"Do the best that you can until you know better. Then when you know better, do better." Maya Angelou. 

At the core of all research, in any field or discipline, is the desire to know better and then to use this knowledge to do better. It is an endeavour that we all share as researchers regardless of our varied scientific perspectives, epistemological stances, or methodological approaches.

However, as an early career mental health researcher, I'm particularly driven by how our work can enable us to do better for a society where, according to the Survey of Mental Health and Wellbeing in England, one in six people have experienced symptoms of a mental health problem (such as depression or anxiety) in the past week, with a record number of those receiving mental health support this year being children. These statistics drive home the importance of continued research into effective and innovative mental health therapies and interventions for all members of our society.

As such, although I'm still very new to my research fellow role at BACP, I'm delighted to have already been involved in several fantastic mental health research projects that aim to support practitioners in developing their practice and, ultimately result in better mental health outcomes for clients. This includes several collaborative projects with universities, charities and consortiums exploring mental health support and provision for different client and non-client groups. These groups include caregivers of children and young people receiving mental health support, refugees and asylum seekers and disabled people, to name a few. We're also investigating ways to innovate therapeutic practice, including explorations of online counselling from both the practitioner and client perspective.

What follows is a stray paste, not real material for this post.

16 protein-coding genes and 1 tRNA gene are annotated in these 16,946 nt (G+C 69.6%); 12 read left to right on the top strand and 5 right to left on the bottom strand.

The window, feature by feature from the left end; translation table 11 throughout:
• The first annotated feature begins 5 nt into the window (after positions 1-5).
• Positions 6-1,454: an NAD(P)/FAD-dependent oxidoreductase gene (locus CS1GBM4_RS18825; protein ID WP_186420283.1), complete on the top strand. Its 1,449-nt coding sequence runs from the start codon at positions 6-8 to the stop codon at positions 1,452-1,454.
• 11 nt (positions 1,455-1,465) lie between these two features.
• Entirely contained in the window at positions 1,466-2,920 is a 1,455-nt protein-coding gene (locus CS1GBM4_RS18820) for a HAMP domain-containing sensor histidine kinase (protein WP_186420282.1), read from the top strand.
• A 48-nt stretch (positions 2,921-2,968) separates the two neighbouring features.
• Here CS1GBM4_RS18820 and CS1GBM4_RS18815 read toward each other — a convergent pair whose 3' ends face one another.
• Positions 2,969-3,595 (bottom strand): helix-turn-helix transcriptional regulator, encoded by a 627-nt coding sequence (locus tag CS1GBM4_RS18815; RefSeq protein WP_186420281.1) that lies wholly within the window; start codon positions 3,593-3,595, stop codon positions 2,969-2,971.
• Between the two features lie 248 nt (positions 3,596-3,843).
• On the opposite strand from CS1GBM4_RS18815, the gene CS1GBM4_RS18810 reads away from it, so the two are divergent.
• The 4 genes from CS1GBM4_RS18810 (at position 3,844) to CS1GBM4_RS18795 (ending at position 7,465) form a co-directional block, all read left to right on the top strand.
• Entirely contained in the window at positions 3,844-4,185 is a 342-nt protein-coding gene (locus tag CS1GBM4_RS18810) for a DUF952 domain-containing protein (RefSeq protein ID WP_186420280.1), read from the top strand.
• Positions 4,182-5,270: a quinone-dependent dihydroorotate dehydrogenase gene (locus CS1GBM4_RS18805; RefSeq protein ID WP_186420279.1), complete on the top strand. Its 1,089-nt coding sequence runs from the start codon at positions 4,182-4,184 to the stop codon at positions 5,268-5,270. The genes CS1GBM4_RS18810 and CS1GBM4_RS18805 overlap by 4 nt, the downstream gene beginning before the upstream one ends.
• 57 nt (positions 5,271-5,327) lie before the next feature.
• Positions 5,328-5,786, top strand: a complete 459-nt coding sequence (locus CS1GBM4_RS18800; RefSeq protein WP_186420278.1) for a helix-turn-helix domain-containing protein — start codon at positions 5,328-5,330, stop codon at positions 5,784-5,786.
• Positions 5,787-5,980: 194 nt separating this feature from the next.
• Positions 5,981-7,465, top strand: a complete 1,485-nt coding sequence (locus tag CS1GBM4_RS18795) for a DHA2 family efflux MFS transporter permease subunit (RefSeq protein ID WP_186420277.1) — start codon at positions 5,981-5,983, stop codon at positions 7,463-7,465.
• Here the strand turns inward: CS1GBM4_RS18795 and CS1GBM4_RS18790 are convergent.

Our collaborative approach to conducting mental health research is particularly important as working collaboratively can serve to maximise impact and innovation through the sharing of ideas, contacts and resources. To this end, we're also continuing to explore avenues for research collaboration. This not only concerns how we work with our research partners, but also who we work with, including an increased focus on creating opportunities for experts by experience to shape mental health research going forward. Through these approaches, research can continue to be a driver for better mental health outcomes throughout society – gradually enabling everyone in the mental health field to know more and do more for those who need it most.